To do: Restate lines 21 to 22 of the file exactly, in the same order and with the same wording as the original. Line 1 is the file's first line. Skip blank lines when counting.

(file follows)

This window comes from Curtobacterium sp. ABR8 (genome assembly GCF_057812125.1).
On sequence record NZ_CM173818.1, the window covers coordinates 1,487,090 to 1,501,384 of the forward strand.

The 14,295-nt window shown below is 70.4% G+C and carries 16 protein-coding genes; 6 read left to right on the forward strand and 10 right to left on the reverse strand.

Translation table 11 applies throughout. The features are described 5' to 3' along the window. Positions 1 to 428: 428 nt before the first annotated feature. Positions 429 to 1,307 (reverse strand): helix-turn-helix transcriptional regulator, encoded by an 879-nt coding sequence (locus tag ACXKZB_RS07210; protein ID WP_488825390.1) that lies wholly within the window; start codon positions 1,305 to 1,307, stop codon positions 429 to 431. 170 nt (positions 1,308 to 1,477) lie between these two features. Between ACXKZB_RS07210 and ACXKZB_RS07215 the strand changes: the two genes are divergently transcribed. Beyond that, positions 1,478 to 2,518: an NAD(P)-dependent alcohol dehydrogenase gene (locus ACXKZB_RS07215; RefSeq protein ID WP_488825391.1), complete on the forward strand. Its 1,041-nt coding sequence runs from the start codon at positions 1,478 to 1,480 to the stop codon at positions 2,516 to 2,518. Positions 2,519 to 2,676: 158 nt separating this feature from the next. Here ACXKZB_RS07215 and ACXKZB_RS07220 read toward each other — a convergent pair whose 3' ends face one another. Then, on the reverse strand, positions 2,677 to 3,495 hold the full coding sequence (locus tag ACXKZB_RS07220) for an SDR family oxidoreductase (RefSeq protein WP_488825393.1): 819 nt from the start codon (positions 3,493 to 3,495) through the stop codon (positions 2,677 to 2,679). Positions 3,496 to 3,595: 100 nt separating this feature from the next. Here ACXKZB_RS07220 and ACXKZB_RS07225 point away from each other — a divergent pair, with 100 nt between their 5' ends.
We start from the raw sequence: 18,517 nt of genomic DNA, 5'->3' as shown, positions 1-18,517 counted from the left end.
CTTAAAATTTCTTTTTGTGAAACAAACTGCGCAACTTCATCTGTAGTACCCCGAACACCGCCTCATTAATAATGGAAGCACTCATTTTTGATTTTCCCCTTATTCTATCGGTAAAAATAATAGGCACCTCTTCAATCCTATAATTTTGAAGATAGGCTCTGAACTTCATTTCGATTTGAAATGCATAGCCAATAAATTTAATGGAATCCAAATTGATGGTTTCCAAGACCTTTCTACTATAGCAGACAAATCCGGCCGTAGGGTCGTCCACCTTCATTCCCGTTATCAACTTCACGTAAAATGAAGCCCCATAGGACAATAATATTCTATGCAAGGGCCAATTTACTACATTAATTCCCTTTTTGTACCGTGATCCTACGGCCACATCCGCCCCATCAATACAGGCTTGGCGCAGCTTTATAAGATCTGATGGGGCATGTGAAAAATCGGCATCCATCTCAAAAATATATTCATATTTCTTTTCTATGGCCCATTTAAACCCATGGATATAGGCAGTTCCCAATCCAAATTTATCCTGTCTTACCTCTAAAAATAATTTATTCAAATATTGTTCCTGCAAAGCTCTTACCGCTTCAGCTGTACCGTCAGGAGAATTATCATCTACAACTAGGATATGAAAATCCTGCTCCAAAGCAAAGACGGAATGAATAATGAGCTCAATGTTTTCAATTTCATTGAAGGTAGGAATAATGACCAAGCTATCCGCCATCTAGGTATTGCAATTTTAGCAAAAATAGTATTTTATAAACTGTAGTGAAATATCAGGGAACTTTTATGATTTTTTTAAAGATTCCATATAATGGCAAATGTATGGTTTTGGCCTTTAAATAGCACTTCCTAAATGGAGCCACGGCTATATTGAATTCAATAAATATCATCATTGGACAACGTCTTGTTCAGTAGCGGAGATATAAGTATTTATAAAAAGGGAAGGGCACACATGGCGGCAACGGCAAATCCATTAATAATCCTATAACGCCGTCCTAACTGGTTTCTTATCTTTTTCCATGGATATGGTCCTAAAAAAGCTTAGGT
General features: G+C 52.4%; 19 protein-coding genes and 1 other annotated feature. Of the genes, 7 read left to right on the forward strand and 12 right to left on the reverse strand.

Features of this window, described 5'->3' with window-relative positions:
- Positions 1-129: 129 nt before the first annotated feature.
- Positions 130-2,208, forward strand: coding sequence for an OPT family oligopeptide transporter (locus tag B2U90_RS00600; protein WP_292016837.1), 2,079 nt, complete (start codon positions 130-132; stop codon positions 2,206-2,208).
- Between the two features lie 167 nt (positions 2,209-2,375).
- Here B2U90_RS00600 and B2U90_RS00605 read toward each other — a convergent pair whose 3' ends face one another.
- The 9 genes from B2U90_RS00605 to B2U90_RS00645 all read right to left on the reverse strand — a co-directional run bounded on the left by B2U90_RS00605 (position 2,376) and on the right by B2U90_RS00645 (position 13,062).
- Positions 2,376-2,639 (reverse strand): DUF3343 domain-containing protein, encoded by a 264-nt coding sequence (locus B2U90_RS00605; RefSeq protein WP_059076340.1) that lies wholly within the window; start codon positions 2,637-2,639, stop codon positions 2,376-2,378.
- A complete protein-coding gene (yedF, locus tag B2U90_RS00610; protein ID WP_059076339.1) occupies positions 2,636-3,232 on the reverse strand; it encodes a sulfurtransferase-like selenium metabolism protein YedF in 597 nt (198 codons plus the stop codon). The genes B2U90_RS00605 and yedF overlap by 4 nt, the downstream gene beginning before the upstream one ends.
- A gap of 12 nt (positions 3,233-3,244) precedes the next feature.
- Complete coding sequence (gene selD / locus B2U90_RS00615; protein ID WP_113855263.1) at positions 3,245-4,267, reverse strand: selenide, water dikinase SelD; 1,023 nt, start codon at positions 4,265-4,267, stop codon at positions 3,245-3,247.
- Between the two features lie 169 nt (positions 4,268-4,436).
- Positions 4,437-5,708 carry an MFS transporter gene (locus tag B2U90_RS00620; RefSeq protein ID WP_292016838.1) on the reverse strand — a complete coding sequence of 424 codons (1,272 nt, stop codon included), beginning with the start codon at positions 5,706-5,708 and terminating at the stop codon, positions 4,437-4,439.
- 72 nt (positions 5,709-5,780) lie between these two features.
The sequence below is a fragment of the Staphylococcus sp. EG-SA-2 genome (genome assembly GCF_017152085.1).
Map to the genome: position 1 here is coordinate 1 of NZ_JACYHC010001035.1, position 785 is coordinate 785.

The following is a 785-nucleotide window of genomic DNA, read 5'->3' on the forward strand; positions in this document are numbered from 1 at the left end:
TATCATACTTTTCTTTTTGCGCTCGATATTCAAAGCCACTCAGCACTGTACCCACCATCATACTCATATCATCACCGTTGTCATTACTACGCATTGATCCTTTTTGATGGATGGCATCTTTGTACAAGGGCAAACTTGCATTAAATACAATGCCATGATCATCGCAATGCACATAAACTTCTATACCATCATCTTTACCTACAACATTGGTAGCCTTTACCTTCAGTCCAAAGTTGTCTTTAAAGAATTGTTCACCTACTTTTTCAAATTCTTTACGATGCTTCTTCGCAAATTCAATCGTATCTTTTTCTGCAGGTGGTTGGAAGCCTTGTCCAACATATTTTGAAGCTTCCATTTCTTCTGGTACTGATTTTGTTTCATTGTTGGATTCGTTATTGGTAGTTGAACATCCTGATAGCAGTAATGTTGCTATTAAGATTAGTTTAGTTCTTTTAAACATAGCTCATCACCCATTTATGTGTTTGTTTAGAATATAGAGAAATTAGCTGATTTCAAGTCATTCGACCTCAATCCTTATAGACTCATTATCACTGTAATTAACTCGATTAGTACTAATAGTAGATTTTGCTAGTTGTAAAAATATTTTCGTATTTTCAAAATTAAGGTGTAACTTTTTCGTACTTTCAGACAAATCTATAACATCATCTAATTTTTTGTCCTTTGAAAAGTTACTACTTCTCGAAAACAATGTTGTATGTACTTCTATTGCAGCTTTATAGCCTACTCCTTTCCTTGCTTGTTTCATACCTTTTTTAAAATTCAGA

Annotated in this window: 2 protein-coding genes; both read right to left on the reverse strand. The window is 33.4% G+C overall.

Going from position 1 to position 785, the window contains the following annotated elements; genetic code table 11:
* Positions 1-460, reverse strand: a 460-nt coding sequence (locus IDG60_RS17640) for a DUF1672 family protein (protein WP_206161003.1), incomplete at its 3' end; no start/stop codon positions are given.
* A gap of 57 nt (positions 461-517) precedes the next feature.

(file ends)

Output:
The sequence below is a fragment of the Staphylococcus sp. EG-SA-2 genome (genome assembly GCF_017152085.1).
Map to the genome: position 1 here is coordinate 1 of NZ_JACYHC010001035.1, position 785 is coordinate 785.